Iraqi Prime Minister Nuri al-Maliki is to visit Germany and Italy this week to encourage European investment in his country, a government spokesman said, adding that Iraq is now safe for business.
European firms have long been eyeing the opportunities that oil-rich Iraq offers
Iraqi government spokesman, Ali al-Dabbagh said al-Maliki's visit aimed to boost Baghdad's ties with European nations and encourage them to start investing in Iraq where violence levels have fallen to a four-year low.
Al-Maliki will be in Berlin on Tuesday, July 22, and is to meet German Chancellor Angela Merkel.
"Iraq needs Germany on its side," Alaa Al Ashimy, Iraqi ambassador to Germany, said in an interview with Deutsche Welle.
European companies have long been eyeing opportunities in oil-rich Iraq. The European Union is negotiating an energy pact with Iraq, part of the bloc's efforts to reduce dependence on Russian oil and gas.
Iraq has the world's third largest proven reserves of oil and in June opened key producing fields to foreign investment.
"We're talking to Siemens, Daimler and German firms involved in farming, oil and gas," al-Dabbagh said.
Lucrative contracts beckon
al-Maliki, right, shakes with Glos in Baghdad
Last week, Germany's Economy Minister, Michael Glos, said one such company, Wintershall, had a "big chance" of winning oil exploration rights in Iraq. It is part of chemicals group BASF.
"I hope that it and other firms get more involved in extracting crude oil in Iraq," said Glos on his way back from Baghdad. He was the first German cabinet minister to visit Iraq since the US invasion of the country in 2003.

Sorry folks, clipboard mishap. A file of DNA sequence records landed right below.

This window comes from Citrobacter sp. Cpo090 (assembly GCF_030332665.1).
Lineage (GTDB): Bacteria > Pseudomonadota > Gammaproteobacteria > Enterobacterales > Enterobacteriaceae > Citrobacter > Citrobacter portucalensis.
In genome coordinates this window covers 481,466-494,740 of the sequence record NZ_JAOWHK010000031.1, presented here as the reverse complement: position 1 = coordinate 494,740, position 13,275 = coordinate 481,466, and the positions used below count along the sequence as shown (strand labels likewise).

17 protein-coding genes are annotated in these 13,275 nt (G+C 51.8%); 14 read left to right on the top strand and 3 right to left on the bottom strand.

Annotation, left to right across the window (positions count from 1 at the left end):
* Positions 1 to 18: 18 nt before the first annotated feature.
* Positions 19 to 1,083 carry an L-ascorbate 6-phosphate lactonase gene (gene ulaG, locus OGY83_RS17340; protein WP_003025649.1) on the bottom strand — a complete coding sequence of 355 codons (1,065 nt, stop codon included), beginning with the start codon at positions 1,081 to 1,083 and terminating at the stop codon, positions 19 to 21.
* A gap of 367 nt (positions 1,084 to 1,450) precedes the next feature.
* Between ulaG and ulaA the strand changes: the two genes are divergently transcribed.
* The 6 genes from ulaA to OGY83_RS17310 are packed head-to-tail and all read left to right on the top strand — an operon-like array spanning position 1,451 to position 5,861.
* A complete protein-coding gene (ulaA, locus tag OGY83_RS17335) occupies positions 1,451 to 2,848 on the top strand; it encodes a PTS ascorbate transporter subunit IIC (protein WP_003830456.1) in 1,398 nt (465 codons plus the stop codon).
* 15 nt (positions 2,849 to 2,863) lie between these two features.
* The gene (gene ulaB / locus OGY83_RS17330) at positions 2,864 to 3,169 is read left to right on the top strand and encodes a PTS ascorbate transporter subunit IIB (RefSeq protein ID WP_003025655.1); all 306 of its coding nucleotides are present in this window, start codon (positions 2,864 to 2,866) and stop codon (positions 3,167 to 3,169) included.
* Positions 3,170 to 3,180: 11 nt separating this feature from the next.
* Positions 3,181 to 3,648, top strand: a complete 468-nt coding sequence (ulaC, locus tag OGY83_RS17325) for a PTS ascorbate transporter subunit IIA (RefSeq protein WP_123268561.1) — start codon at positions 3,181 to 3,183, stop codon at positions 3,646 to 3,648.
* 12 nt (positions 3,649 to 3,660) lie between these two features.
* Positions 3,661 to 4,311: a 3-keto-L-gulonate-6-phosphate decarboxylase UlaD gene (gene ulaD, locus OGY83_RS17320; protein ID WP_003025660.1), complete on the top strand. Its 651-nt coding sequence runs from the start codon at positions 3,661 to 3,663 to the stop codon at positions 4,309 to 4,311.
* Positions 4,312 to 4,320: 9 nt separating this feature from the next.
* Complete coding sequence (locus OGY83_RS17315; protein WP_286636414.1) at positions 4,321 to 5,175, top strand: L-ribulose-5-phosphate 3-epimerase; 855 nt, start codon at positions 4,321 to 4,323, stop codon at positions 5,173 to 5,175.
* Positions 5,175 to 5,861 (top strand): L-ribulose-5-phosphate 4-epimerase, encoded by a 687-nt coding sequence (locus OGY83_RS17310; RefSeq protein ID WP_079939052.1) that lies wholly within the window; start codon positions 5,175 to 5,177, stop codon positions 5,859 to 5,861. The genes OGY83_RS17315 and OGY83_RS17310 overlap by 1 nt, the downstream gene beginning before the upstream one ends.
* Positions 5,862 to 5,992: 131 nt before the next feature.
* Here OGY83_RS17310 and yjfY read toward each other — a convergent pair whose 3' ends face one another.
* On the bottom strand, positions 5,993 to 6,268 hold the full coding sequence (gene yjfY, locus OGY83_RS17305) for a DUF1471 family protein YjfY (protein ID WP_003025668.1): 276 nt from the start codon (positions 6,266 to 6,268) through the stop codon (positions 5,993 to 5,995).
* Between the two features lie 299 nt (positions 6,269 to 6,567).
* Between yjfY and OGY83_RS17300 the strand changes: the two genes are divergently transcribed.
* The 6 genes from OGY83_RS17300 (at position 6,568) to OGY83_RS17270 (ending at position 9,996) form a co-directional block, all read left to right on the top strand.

Asked if the time was ripe to invest in Iraq, Glos said: "I think so. I felt in Iraq that Prime Minister Maliki has won the trust of the different ethnic groups. It seems to me that he has managed to largely suppress the terrorists."
A state-owned coach-assembly factory in the town of Iskandariyah, about 30 kilometers (19 miles) south of the Iraqi capital Baghdad, is an example of those plants where the Iraqi authorities would like to see German skills and money at work.
Using dated machinery, only 450 people work now at a site that used to employ nearly 3,500 in its heyday under the late president Saddam Hussein.
Baghdad has suggested to German carmaker Daimler that it could be turning out gleaming Mercedes-Benz buses and trucks.
Security remains a concern
Suicide bombings are still a reality in Iraq
But Iskandariyah is an edgy place. In recent years, it was part of a zone of kidnappings and assassinations known as the death triangle, and German executives admit that they worry they could still be seized and held to ransom by criminals.
The German foreign ministry advises nationals to leave Iraq immediately and not to trust the security forces whose capabilities are "limited" and loyalties "uncertain." Those warnings have annoyed Iraqi politicians, who insist the outlook is more positive.
Al Hashimy also said he thought government security warnings wouldn't keep Germany from getting more involved in his country. "The Germans are patient and sceptical; they think carefully before they make a decision. But once they've decided, then they act on their decision, and that's the situation we've reached now in 2008," he told Deutsche Welle.
As for the security warnings, Glos himself took no chances during his visit. He wore a bullet-proof vest and stayed in safe zones, though he later told the German daily Die Welt in an interview, "My impression is that the security situation is improving."
A meeting with the pope
From Germany, al-Maliki will travel to Italy, which sent 3,000 troops to Iraq after the US-led invasion in 2003, but has since withdrawn them.
Dabbagh said al-Maliki would also meet Pope Benedict and brief him on the government's measures to spread tolerance and national reconciliation among Iraqis. The pope has often called for an end to violence in Iraq.